In my case I will make the state go after my sibling if I have to put my mom on mediCal.
I wish everyone the best. Being a full time caregiver and holding down a job is rough. Don't take on more than you can do. Reach out for help. Call your county's Council on Aging for assistance. Like the person above said, speak to an a ombudsman. There are requirements that need to be met physically to qualify fir SNF.
I know we all want the best fAOR our parents, but be careful about dipping into your own funds that you will need one day. Check out small board and cares around you. They are better environments than nursing homes.
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1daughterin law, apply (on her behalf) for Medicaid Global Options. It will pay for home care or Assisted Living Care. It is a beast of an application and process but is a wonderful alternative to helping an individual who does not yet require a higher level of care. I've done so on behalf of my aunt as I'm her POA. It's been 8 months now and it still hasn't gone through but I'm hoping that it pays off in the end. If your father in law was a veteran, look into that option as well. They don't advertise it but my aunt is now getting a pension from the VA even though my uncle only served 4 years. If you have any questions feel free to email me.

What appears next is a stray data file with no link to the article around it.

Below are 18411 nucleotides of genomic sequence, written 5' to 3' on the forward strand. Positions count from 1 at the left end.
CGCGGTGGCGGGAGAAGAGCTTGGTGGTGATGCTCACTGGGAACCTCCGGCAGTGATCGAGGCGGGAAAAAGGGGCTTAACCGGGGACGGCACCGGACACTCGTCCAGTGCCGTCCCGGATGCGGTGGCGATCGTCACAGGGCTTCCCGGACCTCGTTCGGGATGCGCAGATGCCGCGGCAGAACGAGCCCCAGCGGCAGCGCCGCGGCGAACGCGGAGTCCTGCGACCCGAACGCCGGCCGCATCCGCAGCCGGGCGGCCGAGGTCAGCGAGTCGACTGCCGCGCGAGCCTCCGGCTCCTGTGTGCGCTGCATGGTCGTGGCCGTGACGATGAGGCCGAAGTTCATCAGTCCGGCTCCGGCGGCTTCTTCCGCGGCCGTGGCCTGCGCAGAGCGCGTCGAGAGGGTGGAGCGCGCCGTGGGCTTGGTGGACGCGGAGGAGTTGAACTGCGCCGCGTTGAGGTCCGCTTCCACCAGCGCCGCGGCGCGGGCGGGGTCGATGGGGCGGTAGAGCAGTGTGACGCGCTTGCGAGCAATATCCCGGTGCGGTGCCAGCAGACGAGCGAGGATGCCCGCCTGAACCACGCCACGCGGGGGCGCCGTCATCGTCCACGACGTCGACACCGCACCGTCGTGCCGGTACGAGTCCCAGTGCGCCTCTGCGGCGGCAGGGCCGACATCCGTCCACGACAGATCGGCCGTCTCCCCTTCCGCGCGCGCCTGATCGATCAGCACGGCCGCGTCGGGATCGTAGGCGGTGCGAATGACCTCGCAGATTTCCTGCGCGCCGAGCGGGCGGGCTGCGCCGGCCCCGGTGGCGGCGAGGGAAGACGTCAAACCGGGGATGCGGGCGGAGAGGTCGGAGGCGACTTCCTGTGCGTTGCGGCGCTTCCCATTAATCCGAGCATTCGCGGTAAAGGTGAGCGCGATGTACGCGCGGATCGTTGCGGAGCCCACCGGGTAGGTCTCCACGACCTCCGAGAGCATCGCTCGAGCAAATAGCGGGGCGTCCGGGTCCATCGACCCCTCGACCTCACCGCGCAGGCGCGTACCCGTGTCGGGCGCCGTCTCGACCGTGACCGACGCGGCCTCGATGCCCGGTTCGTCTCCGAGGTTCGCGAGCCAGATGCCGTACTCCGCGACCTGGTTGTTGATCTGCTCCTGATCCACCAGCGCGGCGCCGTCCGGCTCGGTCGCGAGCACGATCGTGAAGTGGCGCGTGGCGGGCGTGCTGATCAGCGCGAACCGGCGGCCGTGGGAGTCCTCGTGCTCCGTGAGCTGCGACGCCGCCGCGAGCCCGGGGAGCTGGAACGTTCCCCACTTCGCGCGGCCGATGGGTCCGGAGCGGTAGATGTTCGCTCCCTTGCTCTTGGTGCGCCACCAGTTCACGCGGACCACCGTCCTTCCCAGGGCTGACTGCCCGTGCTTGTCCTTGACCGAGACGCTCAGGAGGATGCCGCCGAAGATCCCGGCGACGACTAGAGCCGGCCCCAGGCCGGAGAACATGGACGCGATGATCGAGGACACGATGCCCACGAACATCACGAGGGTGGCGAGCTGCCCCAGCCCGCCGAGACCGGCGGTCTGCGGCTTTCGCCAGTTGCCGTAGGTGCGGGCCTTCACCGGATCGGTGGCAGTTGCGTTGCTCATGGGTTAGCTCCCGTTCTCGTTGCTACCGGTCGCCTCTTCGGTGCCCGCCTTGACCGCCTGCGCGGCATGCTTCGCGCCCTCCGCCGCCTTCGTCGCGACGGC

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3 months ago, we received a phone call one night that the relative who was taking care of my disabled mother in law was going to jail, so come pick her up (she was in another state). So, we did. My father in law who was in the hospital passed away last month. She has no assets at all - nothing, except a small social security and pension. What a shame to live all these years (68) and not have a single thing to show for it. Assisted Living, I was told is a "luxury" so that was out of the question. She couldn't even afford a nursing home. What are we going to do? We have a two story house. I've made an "apartment" for her in one room, however, being in a wheelchair means she cannot come downstairs, and she needs assistance to use the restroom. Anyway, we have decided to dip into the 401K and make a handicap accessible addition onto our home downstairs. This has all happened so fast, but what else can we do when no one else will step in. She has a much better life with us, that's for sure, however, it is very stressful having to be a caregiver and work a full time job too. Thank goodness my husband and immediate family are here to help too. I know I'm not alone in this situation. This forum has helped me tremendously. Best of luck to you.